But Godwin really impresses when he embraces some of the pulp sci-fi and fantasy tropes of the 1930s. Connie’s adventures underwater, across time and into lost worlds seemed to ignite Godwin’s surreal sensibilities. Godwin had a penchant for misanthropic and misunderstood scientists, including the inventor of an invisibility machine, mutant crustaceans that can better feed the world, and time travel devices. The seascapes and creeping amphibian creatures are deliciously ethereal. the giant mushroom jungle sequence uses the scale of the shrooms as well as the confines of the frame to make us feel as lost as Connie.
The few profiles of Godwin and Connie often mention a stretch of the strip in the early 1930s that engage the Great Depression head on. I have not been able to locate any examples of Connie in this period, but according to reports she took on the role of a charity worker who ministered to those hit worst by the national crisis. By 1936, however, Godwin was primed to escape the domestic world and have his heroine time travel several centuries into a future world government led by women. Clearly working in a sci-fi sub-genre that included Buck Rogers in strips and Things to Come in film, Godwin envisions a radically reoriented social structure that accompanies technological advances in the far future. When the one world government of 2436 is assaulted by the apparently perennial threat of Asian invasion, Connie has to teach the future the lost art of warfare. Curiously, notably, this vision of a post-tribal unified world government is still decidedly white, xenophobic and racist. Primitive politics aside, Godwin’s otherwise sketchy style snaps into industrial precision in these futurescapes of high-tech. He seems to drop the hatch-work, illustrative look for a thinner, sharp line of technical drawing.
Despite the simplified style of Connie’s futuristic episodes, Godwin certainly did not abandon his magazine illustration roots. In fact, after Connie folded in the early 1940s, Godwin took another stab at newspaper comics with Rusty Riley (1948-1959). This achingly folksy nostalgic look at small town boyhood cranked the old-time magazine illustration style up to eleven. While others in the 1950s deployed pin-sharp photo-realism, Godwin’s dense hatch-lines and doe-eyed children must have seemed like a comfy cozy country quilt in the midst of Rip Kirby, Juliet Jones and Big Jim Bolt. While the strip was scripted by Rod Reed, Rusty Rile could not survive the death of its artist in 1959.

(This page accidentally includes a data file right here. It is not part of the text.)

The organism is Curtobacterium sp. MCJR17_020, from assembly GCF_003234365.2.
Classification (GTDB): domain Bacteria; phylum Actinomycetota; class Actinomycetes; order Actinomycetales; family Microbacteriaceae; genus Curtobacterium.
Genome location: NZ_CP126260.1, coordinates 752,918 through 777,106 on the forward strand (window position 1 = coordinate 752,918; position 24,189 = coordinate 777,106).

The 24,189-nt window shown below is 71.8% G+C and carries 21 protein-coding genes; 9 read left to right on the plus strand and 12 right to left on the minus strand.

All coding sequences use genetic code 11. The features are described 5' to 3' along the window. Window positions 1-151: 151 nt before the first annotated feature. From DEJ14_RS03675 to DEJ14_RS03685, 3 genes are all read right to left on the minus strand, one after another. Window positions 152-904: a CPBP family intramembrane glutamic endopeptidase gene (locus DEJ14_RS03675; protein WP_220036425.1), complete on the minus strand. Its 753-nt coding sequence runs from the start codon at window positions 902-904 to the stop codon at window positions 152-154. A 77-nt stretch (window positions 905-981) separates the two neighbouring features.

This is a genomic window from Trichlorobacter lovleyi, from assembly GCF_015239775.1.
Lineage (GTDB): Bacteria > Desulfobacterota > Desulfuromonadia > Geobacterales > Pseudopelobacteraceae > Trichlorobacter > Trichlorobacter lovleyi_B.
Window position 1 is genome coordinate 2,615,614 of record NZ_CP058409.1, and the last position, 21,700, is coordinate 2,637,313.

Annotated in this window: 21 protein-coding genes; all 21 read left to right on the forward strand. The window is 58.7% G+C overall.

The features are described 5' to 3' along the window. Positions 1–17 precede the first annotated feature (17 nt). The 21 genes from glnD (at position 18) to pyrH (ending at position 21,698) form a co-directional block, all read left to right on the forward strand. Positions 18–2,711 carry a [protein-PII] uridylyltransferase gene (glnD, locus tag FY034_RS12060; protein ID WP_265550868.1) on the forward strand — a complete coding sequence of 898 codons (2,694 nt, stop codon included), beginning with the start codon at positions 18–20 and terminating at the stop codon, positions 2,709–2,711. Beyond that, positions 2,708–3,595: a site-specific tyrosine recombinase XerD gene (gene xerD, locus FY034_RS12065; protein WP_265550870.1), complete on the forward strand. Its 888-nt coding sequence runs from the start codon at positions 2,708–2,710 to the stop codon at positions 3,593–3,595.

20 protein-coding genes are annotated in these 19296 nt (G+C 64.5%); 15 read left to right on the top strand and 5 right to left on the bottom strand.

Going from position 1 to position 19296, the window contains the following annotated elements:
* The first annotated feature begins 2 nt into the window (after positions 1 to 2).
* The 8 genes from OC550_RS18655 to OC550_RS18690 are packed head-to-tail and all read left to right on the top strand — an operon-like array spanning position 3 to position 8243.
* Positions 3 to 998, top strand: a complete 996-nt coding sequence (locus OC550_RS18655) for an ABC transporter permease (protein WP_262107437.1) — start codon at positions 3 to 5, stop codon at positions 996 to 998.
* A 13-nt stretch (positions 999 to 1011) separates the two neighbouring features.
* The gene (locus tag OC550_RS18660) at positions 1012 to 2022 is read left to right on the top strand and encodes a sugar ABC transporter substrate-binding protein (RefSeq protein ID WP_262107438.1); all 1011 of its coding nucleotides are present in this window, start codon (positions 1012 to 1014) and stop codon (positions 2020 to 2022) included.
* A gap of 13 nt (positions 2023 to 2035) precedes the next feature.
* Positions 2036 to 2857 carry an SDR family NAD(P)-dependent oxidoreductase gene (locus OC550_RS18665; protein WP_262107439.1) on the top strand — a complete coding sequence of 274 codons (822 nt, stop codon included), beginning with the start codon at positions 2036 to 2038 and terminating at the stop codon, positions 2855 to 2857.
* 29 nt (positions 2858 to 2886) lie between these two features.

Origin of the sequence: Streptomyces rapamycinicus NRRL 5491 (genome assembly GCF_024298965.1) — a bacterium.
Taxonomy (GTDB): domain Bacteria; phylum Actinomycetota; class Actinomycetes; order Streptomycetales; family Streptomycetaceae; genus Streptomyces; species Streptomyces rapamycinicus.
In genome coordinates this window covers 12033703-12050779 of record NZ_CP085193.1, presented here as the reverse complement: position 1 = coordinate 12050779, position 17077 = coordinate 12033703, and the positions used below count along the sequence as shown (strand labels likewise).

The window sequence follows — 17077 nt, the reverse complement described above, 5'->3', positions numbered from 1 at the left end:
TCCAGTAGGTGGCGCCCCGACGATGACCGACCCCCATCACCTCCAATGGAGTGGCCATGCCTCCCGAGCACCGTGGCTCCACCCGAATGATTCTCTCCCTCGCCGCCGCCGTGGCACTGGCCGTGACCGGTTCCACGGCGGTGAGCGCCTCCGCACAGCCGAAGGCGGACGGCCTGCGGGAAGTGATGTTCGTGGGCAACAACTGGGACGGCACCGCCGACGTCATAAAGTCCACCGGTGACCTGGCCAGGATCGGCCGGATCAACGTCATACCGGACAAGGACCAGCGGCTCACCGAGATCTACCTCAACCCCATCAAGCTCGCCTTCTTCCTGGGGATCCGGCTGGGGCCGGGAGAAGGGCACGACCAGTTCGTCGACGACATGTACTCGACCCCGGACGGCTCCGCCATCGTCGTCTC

Are you familiar with “Cherry Sundae” a comic strip that ran in many small town newspapers from 1946 to 1949? Cherry was a fiery redhead who worked as a car hop in a small Texas town. She was pursued by a blond ex-GI and a dark-haired rich dilettante. Yes, it was an inverted “Archie” Cherry lives with her only relative, her wheelchair bound grandfather. Gramps wears a ten-gallon hat and is pure Texas corn. The strip was issued by A&M Advertising, a Texas ad firm and ran in soap opera format one panel a week, usually sponsored by a local business such as a dairy or garage as a form of product placement. I just discovered it recently and it is worth a look. There were lots of comics that ran in small markets. Many of these strips and their history remain undiscovered.